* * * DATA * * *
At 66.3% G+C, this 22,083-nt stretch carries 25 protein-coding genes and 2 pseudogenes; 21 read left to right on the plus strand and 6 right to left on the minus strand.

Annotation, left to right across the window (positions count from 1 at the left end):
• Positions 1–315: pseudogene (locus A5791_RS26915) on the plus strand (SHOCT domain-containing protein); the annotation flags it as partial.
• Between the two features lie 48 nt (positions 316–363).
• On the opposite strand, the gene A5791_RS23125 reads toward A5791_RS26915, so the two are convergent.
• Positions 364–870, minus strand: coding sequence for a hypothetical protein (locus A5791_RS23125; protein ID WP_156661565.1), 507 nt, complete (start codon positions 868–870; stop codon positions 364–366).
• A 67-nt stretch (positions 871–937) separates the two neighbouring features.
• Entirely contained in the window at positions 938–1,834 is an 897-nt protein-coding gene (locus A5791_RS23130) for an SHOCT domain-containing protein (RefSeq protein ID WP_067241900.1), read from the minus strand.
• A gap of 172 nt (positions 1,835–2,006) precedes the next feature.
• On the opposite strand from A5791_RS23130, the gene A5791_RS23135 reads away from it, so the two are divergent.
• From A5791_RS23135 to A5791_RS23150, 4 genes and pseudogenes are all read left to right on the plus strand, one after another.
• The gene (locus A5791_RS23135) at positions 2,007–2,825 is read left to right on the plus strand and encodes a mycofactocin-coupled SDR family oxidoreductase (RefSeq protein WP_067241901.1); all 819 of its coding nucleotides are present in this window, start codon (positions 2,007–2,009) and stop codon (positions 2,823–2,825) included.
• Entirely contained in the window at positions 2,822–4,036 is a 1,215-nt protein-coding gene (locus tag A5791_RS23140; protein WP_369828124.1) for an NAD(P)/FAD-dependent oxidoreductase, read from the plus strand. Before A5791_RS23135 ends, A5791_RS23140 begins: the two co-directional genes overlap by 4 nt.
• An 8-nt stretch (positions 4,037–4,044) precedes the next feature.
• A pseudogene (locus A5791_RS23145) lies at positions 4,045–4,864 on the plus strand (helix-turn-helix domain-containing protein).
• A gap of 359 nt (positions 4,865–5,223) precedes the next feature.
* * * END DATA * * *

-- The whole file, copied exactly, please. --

At 66.3% G+C, this 22,083-nt stretch carries 25 protein-coding genes and 2 pseudogenes; 21 read left to right on the plus strand and 6 right to left on the minus strand.

Annotation, left to right across the window (positions count from 1 at the left end):
• Positions 1–315: pseudogene (locus A5791_RS26915) on the plus strand (SHOCT domain-containing protein); the annotation flags it as partial.
• Between the two features lie 48 nt (positions 316–363).
• On the opposite strand, the gene A5791_RS23125 reads toward A5791_RS26915, so the two are convergent.
• Positions 364–870, minus strand: coding sequence for a hypothetical protein (locus A5791_RS23125; protein ID WP_156661565.1), 507 nt, complete (start codon positions 868–870; stop codon positions 364–366).
• A 67-nt stretch (positions 871–937) separates the two neighbouring features.
• Entirely contained in the window at positions 938–1,834 is an 897-nt protein-coding gene (locus A5791_RS23130) for an SHOCT domain-containing protein (RefSeq protein ID WP_067241900.1), read from the minus strand.
• A gap of 172 nt (positions 1,835–2,006) precedes the next feature.
• On the opposite strand from A5791_RS23130, the gene A5791_RS23135 reads away from it, so the two are divergent.
• From A5791_RS23135 to A5791_RS23150, 4 genes and pseudogenes are all read left to right on the plus strand, one after another.
• The gene (locus A5791_RS23135) at positions 2,007–2,825 is read left to right on the plus strand and encodes a mycofactocin-coupled SDR family oxidoreductase (RefSeq protein WP_067241901.1); all 819 of its coding nucleotides are present in this window, start codon (positions 2,007–2,009) and stop codon (positions 2,823–2,825) included.
• Entirely contained in the window at positions 2,822–4,036 is a 1,215-nt protein-coding gene (locus tag A5791_RS23140; protein WP_369828124.1) for an NAD(P)/FAD-dependent oxidoreductase, read from the plus strand. Before A5791_RS23135 ends, A5791_RS23140 begins: the two co-directional genes overlap by 4 nt.
• An 8-nt stretch (positions 4,037–4,044) precedes the next feature.
• A pseudogene (locus A5791_RS23145) lies at positions 4,045–4,864 on the plus strand (helix-turn-helix domain-containing protein).
• A gap of 359 nt (positions 4,865–5,223) precedes the next feature.